x Abu Dhabi, UAEMonday 24 July 2017

Rams' Jeff Fisher gives NFL veterans space by letting them commute to training camp

Coach Jeff Fisher gave St Louis Rams rookies something to shoot for before they hit the field for the first time: Four-year veterans can commute to training camp.

Jeff Fisher, centre, St Louis Rams head coach, does not think he needs to watch his veterans day and night during camp. He will let players with four-plus years in the NFL commute to pre-season training.
Jeff Fisher, centre, St Louis Rams head coach, does not think he needs to watch his veterans day and night during camp. He will let players with four-plus years in the NFL commute to pre-season training.

Jeff Fisher, coach of the St Louis Rams, has given rookies something to shoot for even before the first practice of 2013: four-year veterans can commute to training camp.

"It's cool, it's something coach Fish does for those guys," safety TJ McDonald said after Tuesday's workout. "I've got my rookie duties and I understand that.

"I've got to stay in the hotel and I'm trying to keep my head, be about my work. When I get to that point, though, I'll be expecting to be at home."

Given that the Rams boast the league's youngest team, with 19 rookies on the active roster at the close of last season, it is a select group of players getting that privilege.

"That's a good deal unless you were a wife hoping to get rid of your husband," Fisher said, joking. "It just works out, it's business-like."

Several cornerstones on defence make the cut, including the defensive linemen Chris Long, Kendall Langford and William Hayes, the middle linebacker James Laurinaitis, the cornerback Cortland Finnegan and the linebacker Jo-Lonn Dunbar.

On offence, the nine-year veteran centre Scott Wells, the guard Harvey Dahl and Kellen Clemens, the back-up quarterback, are eligible to commute. So is the newly reacquired linebacker Will Witherspoon, at 32, the oldest player on the team.

The Rams signed Witherspoon, a starter his first go around at St Louis from 2006-09, to a one-year deal.

"I guess it's the perks of being in the league so long," said Jorgen Hus, a centre.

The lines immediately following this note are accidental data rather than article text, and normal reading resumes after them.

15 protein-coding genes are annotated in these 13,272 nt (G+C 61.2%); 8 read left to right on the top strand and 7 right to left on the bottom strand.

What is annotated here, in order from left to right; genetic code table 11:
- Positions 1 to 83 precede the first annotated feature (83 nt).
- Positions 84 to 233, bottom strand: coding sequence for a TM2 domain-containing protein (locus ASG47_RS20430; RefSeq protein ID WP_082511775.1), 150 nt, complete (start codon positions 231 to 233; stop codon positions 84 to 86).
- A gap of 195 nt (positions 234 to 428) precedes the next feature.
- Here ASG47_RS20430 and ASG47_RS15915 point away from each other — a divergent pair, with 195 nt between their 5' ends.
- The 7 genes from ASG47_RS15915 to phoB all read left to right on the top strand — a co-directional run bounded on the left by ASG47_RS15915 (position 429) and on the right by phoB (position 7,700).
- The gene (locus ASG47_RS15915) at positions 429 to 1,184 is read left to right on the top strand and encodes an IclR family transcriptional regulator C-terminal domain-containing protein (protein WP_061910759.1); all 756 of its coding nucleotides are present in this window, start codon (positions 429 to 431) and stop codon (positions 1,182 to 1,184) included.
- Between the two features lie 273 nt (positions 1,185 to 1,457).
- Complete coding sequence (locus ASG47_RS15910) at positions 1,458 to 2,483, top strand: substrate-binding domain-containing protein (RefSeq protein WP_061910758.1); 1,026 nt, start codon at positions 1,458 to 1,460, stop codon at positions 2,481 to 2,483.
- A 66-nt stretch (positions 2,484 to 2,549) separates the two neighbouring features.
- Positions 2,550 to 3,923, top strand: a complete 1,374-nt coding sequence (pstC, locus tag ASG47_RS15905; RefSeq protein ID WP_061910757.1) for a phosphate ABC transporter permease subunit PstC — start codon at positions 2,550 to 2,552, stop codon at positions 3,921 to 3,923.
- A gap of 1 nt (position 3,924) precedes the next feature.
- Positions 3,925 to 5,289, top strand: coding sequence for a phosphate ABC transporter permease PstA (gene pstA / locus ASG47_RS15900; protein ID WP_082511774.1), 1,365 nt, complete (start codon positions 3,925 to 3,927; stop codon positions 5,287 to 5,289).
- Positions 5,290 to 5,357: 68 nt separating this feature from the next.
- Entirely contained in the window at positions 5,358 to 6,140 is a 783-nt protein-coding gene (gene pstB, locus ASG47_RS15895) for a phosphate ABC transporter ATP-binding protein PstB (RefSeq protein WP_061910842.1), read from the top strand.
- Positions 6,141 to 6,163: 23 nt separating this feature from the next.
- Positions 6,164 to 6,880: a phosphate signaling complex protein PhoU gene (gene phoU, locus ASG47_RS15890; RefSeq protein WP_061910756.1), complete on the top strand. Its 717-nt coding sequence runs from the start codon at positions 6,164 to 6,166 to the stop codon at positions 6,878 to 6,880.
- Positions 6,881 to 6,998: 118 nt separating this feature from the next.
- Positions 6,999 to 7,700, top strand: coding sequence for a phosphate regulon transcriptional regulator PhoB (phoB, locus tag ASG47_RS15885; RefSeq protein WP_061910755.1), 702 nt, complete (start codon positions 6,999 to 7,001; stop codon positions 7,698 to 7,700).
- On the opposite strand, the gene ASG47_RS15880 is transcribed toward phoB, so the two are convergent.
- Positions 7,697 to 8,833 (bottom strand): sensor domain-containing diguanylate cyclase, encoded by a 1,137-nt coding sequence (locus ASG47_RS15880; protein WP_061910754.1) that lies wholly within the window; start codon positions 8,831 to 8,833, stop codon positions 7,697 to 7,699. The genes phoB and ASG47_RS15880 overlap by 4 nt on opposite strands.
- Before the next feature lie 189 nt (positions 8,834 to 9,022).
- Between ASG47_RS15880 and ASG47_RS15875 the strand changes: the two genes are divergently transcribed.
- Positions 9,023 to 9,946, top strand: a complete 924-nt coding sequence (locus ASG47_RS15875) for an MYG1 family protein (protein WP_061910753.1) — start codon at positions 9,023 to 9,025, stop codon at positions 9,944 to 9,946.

"It's an accomplishment to be playing that many years. That's saying a lot."

Sam Bradford, the quarterback, leads the group of those falling just short of Fisher's cut-off.

Bradford, the offensive tackle Rodger Saffold and the tight end Lance Kendricks are entering their fourth season, and the receiver Austin Pettis is entering his third.

The Rams are not much older after adding a pair of first-round draft picks in wide receiver Tavon Austin and linebacker Alec Ogletree, and with youngsters tabbed to replace Steven Jackson, the veteran running back.

Training camp is at the team complex by choice this year with the first full-squad workout coming today. Before Fisher's first season, the Rams looked into remote locations and ultimately elected to stay home.

"We were one of the first teams to do it because we had no other option," Fisher said. "And falling into this situation, it worked for us. I think it works."

Austin was the eighth pick of the draft and will be sharing a hotel room with the receiver Stedman Bailey, his teammate at West Virginia.

"It's not bad at all," Bailey said. "I've been around Tavon so long he's like my brother, and we get a chance to just sit back and talk about how things are going, and if we need to study our playbook.

"We can quiz each other before we go to sleep." Allowing veterans some freedom acknowledges the fact they have been around much of the off-season and are ready for the build-up to the opener at home on September 8 against the Arizona Cardinals. It also sends a message to the younger members of the squad what is needed to make it in the NFL, starting with the gruelling experience of summer camp.

"Like I was just telling them, right now in the National Football League you can't spend time getting your team in shape," Fisher said. "You have to maintain that through camp."

Having the field to themselves for a few days helped about three dozen players get acclimated after getting a month or so off.

"I stayed in the playbook the whole time but there's nothing like live action," McDonald said.

"A couple days, that's all it took."

 

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